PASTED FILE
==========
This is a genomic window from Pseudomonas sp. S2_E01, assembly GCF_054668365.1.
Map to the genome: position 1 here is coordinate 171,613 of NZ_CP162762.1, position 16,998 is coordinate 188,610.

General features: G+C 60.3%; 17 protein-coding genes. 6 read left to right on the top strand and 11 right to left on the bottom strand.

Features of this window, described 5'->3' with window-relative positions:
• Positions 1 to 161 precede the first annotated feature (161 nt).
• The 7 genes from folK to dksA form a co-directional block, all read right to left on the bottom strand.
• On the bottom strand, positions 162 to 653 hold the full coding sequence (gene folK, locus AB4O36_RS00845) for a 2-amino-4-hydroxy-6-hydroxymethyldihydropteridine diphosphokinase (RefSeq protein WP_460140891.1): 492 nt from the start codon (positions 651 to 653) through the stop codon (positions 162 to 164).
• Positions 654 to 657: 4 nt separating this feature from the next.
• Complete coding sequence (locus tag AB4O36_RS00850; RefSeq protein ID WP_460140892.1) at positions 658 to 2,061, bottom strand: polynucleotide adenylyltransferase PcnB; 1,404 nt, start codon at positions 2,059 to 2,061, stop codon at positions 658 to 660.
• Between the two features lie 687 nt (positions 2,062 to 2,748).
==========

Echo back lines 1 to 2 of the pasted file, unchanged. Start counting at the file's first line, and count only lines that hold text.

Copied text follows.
This is a genomic window from Pseudomonas sp. S2_E01, assembly GCF_054668365.1.
Map to the genome: position 1 here is coordinate 171,613 of NZ_CP162762.1, position 16,998 is coordinate 188,610.